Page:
E. Nesbit’s classic story of The Railway Children is one that is thought of with great affection. It is a wonderfully traditional and uncomplicated tale and at King’s Cross in 2015 it makes for a wonderfully unique piece of theatre.
Nesbit was a pioneer in writing a story that put children as central to the plot. Set in the Victorian era, siblings Bobbie, Peter and Phyllis are forced out of their comfortable London home to rural Yorkshire after their father is falsely imprisoned. This leaves them and their mother penniless and missing their normal home comforts, with only the railway for amusement.
It would be wrong to start with anything but universal praise for the ingenious design of Joanna Scotcher’s set. Audiences are seated at either Platform 1 or 2, separated by a disused track near King’s Cross railway. Two strips of raised staging stretch across the width of seating, in the middle of which there is a movable stretch (the track) that is put to excellent use in the seamless scene changes.
The story is as enchanting as ever and stays true to the well-known 1970 film; however at times the pace slows a little and loses overall momentum, not usually a weakness to mention but with an audience of younger viewers any signs or disengagement and fidgeting are difficult to hide.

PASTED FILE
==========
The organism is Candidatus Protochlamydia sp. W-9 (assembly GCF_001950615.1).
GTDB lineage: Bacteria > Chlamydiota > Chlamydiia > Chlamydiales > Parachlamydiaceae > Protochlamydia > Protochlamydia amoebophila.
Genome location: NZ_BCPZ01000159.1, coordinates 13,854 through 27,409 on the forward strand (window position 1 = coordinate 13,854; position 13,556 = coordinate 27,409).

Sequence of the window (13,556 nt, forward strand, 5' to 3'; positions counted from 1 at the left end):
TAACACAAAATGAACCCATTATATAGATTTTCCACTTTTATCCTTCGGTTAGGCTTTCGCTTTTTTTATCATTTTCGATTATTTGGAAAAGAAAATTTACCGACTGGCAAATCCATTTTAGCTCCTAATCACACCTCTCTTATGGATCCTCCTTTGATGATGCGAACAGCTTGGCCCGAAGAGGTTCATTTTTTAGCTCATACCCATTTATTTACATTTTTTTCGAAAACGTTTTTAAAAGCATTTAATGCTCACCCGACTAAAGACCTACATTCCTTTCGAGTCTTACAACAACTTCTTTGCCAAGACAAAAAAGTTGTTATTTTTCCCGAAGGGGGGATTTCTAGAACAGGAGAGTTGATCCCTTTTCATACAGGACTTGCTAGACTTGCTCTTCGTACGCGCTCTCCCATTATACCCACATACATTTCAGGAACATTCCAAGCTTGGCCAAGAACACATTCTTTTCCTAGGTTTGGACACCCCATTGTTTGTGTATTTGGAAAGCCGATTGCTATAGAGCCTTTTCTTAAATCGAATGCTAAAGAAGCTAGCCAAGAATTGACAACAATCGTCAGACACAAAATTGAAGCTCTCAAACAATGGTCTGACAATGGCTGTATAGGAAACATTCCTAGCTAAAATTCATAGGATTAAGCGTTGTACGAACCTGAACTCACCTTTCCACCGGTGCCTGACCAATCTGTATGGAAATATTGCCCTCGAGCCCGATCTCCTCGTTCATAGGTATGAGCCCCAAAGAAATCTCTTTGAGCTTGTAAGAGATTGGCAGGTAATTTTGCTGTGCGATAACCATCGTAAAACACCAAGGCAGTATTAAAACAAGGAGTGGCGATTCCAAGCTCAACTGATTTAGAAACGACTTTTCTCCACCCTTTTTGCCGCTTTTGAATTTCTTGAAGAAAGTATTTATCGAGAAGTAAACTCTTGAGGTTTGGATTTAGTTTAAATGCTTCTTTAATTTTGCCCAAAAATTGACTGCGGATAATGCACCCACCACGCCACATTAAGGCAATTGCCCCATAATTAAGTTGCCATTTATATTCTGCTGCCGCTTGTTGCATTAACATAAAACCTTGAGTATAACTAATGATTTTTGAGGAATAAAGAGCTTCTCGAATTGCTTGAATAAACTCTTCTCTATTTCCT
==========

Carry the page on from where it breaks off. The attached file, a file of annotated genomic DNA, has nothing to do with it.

The ‘wow’ moments more than make up for these slight lapses. Anticipation builds throughout the first act as we patiently await the entrance of the steam train. The roar of the engine is breath-taking, followed by the deep vibrations that pulsate through the floor to your feet. The stage is flooded with steam as the magnificent locomotive finally comes into vision, prompting a spontaneous burst of applause.
The entire production is wonderfully authentic and immediately transported me to a simpler time. Mike Kenny has managed to write a script that is both wholesome and simultaneously sharp with a variety of mischievous one-liners that keep the adults engaged too.
Jeremy Swift as the likeable and hapless but jolly Mr Perks made many enjoyable contributions. The moment at the station when the children find a lost Russian gentleman and Peter suggests showing him his collection of foreign stamps he has with him in order to identify him, to which Perks quips to the audience, “How convenient!” is very funny.
Audience participation is minimal, although the moment where the audience are all asked to wave back at the children when the final train comes past (as, unknown to them, their father has been freed from prison) is unexpectedly moving.
Serena Manteghi’s portrayal of eldest sibling Bobbie was very consistent and she moved the story along with energy, enthusiasm and just the right amount of head-girl maturity and gravitas. She is especially whimsical and sweet in the moments with the Old Gentleman (Moray Treadwell) as the children desperately attempt to find the items needed for their mother to make a recovery from influenza.
Of course, the emotive final scene is the real test and she pulls this off flawlessly, leaving a lump in the throat. The steam, the train, the embrace “Daddy, my Daddy!” – it’s heartbreakingly delightful. One cannot wish for a better or more uplifting climax to an evening’s entertainment.
First published on AYoungerTheatre.com